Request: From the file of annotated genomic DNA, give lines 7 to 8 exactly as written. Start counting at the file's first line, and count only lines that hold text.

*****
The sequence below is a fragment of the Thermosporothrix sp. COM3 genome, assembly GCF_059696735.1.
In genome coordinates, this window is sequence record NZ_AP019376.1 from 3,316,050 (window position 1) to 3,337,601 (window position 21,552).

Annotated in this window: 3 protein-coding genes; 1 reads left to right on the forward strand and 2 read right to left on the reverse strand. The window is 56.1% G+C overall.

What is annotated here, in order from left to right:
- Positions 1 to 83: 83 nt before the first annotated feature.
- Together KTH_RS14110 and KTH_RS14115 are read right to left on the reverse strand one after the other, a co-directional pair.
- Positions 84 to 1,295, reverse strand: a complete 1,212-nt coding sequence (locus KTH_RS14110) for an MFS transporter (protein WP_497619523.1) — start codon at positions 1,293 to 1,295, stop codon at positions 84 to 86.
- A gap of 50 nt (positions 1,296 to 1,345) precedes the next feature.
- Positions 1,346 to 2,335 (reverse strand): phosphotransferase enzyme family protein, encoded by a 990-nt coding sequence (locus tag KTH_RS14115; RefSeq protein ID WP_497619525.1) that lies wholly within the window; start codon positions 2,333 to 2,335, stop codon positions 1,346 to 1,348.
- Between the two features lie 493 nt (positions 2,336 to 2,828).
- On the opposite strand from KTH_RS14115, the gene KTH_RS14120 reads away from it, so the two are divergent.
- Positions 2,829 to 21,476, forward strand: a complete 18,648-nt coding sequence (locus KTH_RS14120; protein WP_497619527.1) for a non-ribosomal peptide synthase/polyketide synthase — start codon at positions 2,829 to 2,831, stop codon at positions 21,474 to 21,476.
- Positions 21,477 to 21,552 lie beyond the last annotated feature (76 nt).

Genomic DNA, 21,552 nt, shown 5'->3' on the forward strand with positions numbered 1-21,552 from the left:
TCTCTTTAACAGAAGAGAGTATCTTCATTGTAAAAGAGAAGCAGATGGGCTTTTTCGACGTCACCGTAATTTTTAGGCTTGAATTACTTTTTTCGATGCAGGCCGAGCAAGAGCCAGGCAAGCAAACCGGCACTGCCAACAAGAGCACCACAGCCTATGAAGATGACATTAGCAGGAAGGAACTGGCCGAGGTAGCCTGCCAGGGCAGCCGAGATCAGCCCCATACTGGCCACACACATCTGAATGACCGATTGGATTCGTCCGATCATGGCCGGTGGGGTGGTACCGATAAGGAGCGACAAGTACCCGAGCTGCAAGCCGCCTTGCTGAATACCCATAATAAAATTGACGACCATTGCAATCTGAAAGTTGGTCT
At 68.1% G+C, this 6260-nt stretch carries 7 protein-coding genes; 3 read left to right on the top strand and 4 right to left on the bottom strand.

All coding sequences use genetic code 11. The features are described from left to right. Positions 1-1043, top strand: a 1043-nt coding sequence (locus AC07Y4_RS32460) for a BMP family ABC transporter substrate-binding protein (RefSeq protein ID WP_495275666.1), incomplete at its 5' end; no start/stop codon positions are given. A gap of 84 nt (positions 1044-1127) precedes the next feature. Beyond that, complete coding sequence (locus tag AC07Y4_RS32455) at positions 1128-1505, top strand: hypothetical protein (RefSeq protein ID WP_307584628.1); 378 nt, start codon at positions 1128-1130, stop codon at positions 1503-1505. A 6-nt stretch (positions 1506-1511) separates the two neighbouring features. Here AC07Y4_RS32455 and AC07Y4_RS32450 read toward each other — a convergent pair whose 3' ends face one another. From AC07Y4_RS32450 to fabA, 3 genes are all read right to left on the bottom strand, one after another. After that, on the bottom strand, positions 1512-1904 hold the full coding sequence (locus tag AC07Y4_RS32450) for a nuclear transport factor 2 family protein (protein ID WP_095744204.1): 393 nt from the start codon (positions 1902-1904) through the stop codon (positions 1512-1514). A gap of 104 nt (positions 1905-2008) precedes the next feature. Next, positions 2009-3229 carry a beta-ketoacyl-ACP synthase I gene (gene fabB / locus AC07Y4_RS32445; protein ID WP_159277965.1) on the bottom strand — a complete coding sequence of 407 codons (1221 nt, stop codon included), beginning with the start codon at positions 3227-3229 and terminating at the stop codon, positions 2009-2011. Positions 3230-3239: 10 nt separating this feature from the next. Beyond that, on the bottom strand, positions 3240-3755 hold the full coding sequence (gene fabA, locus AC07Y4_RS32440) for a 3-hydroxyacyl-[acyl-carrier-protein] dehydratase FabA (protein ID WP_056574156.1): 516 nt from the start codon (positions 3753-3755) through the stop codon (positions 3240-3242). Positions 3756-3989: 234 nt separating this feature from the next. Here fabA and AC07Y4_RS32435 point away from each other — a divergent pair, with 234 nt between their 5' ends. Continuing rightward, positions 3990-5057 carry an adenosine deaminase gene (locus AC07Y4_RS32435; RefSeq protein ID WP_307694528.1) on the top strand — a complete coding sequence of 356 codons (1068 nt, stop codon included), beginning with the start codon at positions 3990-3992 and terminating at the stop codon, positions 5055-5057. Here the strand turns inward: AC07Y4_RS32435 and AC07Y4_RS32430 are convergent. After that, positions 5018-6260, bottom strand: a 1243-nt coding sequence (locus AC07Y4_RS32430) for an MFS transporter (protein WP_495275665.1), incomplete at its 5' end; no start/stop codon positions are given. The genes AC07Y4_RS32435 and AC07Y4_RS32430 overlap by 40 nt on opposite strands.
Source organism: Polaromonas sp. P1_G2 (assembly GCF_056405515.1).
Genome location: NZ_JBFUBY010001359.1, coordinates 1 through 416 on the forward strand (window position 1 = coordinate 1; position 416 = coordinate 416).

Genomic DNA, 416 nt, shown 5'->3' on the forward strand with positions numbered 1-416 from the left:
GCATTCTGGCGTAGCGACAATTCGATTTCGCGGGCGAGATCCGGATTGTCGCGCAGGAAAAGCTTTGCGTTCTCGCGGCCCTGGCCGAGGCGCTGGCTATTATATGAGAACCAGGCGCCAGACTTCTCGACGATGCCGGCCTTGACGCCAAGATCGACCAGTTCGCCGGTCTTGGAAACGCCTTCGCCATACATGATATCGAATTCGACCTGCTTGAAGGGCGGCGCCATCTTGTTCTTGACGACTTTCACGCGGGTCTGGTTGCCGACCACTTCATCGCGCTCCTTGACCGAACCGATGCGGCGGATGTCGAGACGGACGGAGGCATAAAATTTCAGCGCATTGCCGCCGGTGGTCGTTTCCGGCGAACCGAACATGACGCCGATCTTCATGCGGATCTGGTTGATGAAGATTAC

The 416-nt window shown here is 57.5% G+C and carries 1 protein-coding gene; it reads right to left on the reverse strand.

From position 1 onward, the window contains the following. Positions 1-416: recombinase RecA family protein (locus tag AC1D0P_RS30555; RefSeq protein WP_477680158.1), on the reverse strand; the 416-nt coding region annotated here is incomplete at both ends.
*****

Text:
- Positions 84 to 1,295, reverse strand: a complete 1,212-nt coding sequence (locus KTH_RS14110) for an MFS transporter (protein WP_497619523.1) — start codon at positions 1,293 to 1,295, stop codon at positions 84 to 86.
- A gap of 50 nt (positions 1,296 to 1,345) precedes the next feature.